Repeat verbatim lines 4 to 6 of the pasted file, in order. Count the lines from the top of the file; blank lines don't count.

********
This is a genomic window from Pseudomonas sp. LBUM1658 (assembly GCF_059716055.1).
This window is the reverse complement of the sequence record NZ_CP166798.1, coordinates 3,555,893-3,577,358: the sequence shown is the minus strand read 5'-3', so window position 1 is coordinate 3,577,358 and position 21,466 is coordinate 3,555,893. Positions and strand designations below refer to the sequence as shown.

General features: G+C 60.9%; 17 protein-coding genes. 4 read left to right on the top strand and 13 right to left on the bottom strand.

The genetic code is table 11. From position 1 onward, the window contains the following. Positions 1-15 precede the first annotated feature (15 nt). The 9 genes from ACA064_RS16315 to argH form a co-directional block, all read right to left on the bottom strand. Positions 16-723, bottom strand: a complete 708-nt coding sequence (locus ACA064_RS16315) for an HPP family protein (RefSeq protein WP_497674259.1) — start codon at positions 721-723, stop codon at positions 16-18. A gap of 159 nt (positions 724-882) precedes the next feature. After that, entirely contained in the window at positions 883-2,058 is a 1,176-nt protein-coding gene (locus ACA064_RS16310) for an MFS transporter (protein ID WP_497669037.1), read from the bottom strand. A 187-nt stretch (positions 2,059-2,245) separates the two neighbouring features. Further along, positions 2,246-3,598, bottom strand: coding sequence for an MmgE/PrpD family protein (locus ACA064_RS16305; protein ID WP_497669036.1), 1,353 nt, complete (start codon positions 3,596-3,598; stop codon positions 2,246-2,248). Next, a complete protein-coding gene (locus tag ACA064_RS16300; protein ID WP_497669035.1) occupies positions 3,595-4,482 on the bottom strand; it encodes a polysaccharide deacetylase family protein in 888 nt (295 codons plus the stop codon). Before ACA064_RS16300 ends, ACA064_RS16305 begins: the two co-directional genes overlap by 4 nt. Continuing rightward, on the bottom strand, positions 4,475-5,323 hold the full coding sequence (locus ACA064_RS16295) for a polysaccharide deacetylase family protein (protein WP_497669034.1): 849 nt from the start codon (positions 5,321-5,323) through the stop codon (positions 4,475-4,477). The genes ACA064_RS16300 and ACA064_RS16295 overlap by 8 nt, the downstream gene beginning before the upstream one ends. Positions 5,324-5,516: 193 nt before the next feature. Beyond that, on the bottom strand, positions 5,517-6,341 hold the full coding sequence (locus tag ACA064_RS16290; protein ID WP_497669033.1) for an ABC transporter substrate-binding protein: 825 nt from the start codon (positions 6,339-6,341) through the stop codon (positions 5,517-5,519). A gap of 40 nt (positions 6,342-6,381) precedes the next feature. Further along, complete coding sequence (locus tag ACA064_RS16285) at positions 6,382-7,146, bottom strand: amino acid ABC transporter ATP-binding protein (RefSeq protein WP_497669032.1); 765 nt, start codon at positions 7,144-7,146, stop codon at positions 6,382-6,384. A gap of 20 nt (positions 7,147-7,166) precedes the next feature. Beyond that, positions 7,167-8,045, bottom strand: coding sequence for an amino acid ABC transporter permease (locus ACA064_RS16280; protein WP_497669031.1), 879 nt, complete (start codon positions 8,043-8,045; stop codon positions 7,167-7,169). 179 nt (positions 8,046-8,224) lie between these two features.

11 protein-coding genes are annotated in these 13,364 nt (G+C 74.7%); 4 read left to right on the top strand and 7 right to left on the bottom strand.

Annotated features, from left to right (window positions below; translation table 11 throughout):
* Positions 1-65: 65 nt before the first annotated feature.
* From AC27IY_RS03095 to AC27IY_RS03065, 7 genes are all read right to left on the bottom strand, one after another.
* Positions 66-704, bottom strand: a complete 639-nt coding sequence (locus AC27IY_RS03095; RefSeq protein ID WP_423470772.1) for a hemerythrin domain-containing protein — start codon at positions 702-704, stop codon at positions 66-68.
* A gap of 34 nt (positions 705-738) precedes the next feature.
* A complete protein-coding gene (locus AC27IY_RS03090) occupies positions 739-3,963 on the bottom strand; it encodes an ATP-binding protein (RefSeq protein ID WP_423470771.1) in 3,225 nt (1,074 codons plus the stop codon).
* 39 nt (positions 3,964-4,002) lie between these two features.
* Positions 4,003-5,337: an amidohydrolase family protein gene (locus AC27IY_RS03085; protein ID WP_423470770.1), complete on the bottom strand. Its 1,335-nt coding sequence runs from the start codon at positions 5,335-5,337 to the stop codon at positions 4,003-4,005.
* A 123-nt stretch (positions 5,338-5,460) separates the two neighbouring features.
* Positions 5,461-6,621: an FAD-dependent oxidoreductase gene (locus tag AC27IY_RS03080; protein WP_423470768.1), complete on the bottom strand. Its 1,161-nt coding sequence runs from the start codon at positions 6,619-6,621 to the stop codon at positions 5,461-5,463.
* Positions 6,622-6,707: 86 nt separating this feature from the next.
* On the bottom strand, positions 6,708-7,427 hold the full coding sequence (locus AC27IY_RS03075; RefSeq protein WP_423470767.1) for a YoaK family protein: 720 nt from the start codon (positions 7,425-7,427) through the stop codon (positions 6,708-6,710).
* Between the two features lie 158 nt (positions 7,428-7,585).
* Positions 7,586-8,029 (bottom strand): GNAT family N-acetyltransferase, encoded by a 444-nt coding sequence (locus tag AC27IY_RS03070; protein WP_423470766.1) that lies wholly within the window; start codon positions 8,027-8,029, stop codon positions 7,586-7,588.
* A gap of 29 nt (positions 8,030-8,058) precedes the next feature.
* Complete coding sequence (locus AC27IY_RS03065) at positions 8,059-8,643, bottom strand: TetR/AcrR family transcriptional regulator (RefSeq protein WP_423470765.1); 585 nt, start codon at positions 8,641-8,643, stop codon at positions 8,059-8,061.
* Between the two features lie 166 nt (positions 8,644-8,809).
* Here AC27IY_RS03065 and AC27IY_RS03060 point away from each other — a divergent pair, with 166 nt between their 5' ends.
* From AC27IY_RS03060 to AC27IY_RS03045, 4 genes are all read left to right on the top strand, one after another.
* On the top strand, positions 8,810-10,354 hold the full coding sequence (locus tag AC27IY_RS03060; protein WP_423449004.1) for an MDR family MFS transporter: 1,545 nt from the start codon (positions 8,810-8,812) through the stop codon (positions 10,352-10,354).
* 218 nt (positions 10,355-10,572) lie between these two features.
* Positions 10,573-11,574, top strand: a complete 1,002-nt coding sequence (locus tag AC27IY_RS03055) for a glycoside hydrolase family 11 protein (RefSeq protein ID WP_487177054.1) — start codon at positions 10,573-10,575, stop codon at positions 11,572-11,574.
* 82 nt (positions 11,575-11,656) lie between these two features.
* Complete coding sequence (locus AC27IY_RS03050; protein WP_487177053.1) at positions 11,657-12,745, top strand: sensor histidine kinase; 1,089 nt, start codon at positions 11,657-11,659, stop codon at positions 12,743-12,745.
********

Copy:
The genetic code is table 11. From position 1 onward, the window contains the following. Positions 1-15 precede the first annotated feature (15 nt). The 9 genes from ACA064_RS16315 to argH form a co-directional block, all read right to left on the bottom strand. Positions 16-723, bottom strand: a complete 708-nt coding sequence (locus ACA064_RS16315) for an HPP family protein (RefSeq protein WP_497674259.1) — start codon at positions 721-723, stop codon at positions 16-18. A gap of 159 nt (positions 724-882) precedes the next feature. After that, entirely contained in the window at positions 883-2,058 is a 1,176-nt protein-coding gene (locus ACA064_RS16310) for an MFS transporter (protein ID WP_497669037.1), read from the bottom strand. A 187-nt stretch (positions 2,059-2,245) separates the two neighbouring features. Further along, positions 2,246-3,598, bottom strand: coding sequence for an MmgE/PrpD family protein (locus ACA064_RS16305; protein ID WP_497669036.1), 1,353 nt, complete (start codon positions 3,596-3,598; stop codon positions 2,246-2,248). Next, a complete protein-coding gene (locus tag ACA064_RS16300; protein ID WP_497669035.1) occupies positions 3,595-4,482 on the bottom strand; it encodes a polysaccharide deacetylase family protein in 888 nt (295 codons plus the stop codon). Before ACA064_RS16300 ends, ACA064_RS16305 begins: the two co-directional genes overlap by 4 nt. Continuing rightward, on the bottom strand, positions 4,475-5,323 hold the full coding sequence (locus ACA064_RS16295) for a polysaccharide deacetylase family protein (protein WP_497669034.1): 849 nt from the start codon (positions 5,321-5,323) through the stop codon (positions 4,475-4,477). The genes ACA064_RS16300 and ACA064_RS16295 overlap by 8 nt, the downstream gene beginning before the upstream one ends. Positions 5,324-5,516: 193 nt before the next feature. Beyond that, on the bottom strand, positions 5,517-6,341 hold the full coding sequence (locus tag ACA064_RS16290; protein ID WP_497669033.1) for an ABC transporter substrate-binding protein: 825 nt from the start codon (positions 6,339-6,341) through the stop codon (positions 5,517-5,519). A gap of 40 nt (positions 6,342-6,381) precedes the next feature. Further along, complete coding sequence (locus tag ACA064_RS16285) at positions 6,382-7,146, bottom strand: amino acid ABC transporter ATP-binding protein (RefSeq protein WP_497669032.1); 765 nt, start codon at positions 7,144-7,146, stop codon at positions 6,382-6,384. A gap of 20 nt (positions 7,147-7,166) precedes the next feature. Beyond that, positions 7,167-8,045, bottom strand: coding sequence for an amino acid ABC transporter permease (locus ACA064_RS16280; protein WP_497669031.1), 879 nt, complete (start codon positions 8,043-8,045; stop codon positions 7,167-7,169). 179 nt (positions 8,046-8,224) lie between these two features.

11 protein-coding genes are annotated in these 13,364 nt (G+C 74.7%); 4 read left to right on the top strand and 7 right to left on the bottom strand.

Annotated features, from left to right (window positions below; translation table 11 throughout):